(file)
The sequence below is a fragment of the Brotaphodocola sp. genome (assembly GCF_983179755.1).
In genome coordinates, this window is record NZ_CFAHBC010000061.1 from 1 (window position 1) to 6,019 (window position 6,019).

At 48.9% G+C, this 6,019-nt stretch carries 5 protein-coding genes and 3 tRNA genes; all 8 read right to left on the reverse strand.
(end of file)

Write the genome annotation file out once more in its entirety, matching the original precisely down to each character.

The sequence below is a fragment of the Brotaphodocola sp. genome (assembly GCF_983179755.1).
In genome coordinates, this window is record NZ_CFAHBC010000061.1 from 1 (window position 1) to 6,019 (window position 6,019).

At 48.9% G+C, this 6,019-nt stretch carries 5 protein-coding genes and 3 tRNA genes; all 8 read right to left on the reverse strand.